Lo and Behold: Reveries of the Connected World is the latest documentary by the infamous German filmmaker Werner Herzog in which he explores the good, the bad and the ugly sides of the biggest revolution of mankind: the internet.
Starting off with getting an insight into the very beginnings of the technology, the documentary goes through different historical milestones and key thoughts.
In exclusive interviews, internet protocol inventor Bob Kahn, the infamous hacker Kevin Mitnick, tech entrepreneur Elon Musk and many others share their knowledge and experiences.
It touches on topics such as internet addiction and mobbing, the future of the internet and artificial intelligence, ultimately leading to the question: “Does the internet dream about itself?”
The thought provoking one-on-one conversations reveal how the online world has changed the landscape of our system, from business to education and space travel to health care to how us humans interact with one another.
With Herzog’s voice guiding the viewer through the deepest depths of “ze internet”, the cinematic techniques of the documentary are rather simple, mainly consisting of ‘talking heads’.
That being said, the filmmaker’s dry humour and curiosity fills every interview with laughter, usually followed by impactful conclusions about the matter.
[pullquote align=”right”]“The more we share, the more lonely we will become.”[/pullquote]
The element of silence is often used in the conversations and serves to highlight some of the outcomes dramatically; it is obvious how well Herzog understands the character and history of his interviewees.
Lo and Behold had its UK premiere on October 13 at the London Film Festival and as part of the event, Werner Herzog participated in a Q&A led by Richard Ayoade.
In this engrossing conversation, the filmmaker explained how “the speed of the technological evolution is so intense and fast that some of the major economic players have ganged up to contemplate and think about how to steer and control artificial intelligence so it doesn’t turn against humanity.”Computer scientist Dr Leonard Kleinrock, explains in the film how the youth of today never learn how to develop a logical train of thought.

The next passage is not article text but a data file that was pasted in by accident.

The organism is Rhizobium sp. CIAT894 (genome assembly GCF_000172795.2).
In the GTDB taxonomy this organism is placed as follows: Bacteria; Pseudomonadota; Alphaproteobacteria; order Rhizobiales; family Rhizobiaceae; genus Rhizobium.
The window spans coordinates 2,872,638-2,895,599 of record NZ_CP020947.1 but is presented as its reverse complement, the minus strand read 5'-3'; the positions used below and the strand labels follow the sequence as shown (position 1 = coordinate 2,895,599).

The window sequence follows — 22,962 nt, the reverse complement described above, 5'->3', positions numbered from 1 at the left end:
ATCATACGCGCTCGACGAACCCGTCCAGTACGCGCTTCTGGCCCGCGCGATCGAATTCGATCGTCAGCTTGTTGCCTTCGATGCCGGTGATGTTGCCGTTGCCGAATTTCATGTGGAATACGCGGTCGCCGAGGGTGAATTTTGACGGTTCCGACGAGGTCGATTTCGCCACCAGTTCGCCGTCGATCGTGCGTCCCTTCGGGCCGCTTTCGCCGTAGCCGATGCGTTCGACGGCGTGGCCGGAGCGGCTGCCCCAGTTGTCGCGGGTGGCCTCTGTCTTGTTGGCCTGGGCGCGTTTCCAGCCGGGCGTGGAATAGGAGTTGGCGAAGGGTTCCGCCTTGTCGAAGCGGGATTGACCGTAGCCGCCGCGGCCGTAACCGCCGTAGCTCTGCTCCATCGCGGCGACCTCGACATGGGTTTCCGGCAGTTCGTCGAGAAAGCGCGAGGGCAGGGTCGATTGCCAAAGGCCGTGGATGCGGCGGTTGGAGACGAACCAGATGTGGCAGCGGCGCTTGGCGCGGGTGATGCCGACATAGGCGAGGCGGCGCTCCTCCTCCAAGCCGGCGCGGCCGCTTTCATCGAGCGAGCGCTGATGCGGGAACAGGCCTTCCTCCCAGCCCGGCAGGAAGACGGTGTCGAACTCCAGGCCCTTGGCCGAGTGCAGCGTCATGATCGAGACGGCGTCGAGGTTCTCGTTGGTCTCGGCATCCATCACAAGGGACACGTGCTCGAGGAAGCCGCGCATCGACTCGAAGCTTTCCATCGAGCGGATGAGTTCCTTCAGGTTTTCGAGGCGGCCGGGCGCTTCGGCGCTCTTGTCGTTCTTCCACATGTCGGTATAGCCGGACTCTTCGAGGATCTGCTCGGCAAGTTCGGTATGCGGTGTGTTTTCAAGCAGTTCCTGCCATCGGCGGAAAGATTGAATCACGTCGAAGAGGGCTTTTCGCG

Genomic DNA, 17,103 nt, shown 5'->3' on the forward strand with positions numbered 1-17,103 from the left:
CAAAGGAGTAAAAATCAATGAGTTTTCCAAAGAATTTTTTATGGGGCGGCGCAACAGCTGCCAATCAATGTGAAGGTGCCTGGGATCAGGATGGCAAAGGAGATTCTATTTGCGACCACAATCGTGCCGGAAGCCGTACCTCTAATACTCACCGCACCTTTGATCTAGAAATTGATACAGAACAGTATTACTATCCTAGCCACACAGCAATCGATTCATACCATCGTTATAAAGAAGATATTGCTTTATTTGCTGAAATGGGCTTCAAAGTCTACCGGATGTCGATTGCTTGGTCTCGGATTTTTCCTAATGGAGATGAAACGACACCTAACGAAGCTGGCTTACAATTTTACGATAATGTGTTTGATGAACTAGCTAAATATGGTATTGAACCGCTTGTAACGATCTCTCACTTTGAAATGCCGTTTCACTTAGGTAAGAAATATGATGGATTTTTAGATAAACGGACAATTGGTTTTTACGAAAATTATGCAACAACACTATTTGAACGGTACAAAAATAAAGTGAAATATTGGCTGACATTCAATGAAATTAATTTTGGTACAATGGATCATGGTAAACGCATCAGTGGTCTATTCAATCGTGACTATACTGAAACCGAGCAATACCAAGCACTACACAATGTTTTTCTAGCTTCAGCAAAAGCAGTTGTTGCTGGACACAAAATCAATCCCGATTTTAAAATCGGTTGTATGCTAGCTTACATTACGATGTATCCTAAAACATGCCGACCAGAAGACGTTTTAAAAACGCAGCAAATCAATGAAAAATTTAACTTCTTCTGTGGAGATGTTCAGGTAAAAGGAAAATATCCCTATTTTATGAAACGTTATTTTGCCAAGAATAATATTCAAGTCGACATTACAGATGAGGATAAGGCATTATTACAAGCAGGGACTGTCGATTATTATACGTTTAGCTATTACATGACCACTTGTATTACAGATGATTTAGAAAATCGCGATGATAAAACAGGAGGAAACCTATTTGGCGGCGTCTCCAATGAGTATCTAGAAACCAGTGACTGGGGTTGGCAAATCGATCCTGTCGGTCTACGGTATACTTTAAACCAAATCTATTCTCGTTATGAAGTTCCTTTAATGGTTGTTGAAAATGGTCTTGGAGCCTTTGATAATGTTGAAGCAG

The internet does it for us now, we google things we don’t know, and we rarely go beyond the surface of a topic.
Conceptualising and developing an idea, dreaming and traditional learning through research and memorising will become matters of the past: “The more we share, the more lonely we will become.”
We are becoming unable to communicate, it is the “century of solitude”, says Herzog. But dreaming, for example, is so essential to the development of thought processes.
Less connectivity means we are able to deepen our understanding of something from within, whereas more connectivity takes away the time and adds distraction to make dreaming a rarity.
One of Werner Herzog’s highest aims in his films is “to give space for an audience to dream and incorporate their dreams”, so that information is not only passively taken in but also developed individually.
“We live in a phenomenal time where the most improbable dreams are becoming real; they are palpable.”
It also turns out that this documentary was originally planned as a YouTube series, but after some filming it “quickly became evident that this was not the right format for something this big and important.”
This documentary offers a completely new angle on the technical revolution and illuminates the wonders and horrors of the internet in a new, profound way – an invention that has changed our lives irrevocably.
It explains with science as well as with emotions how humanity interacts with this phenomenon and how this technological evolution will continue to change our world in the future.
In its simplicity, the rock star of filmmakers has again proven that he does not need a big budget and special effects to make one of the most important documentaries of the digital age.
Featured image by Magnolia Pictures.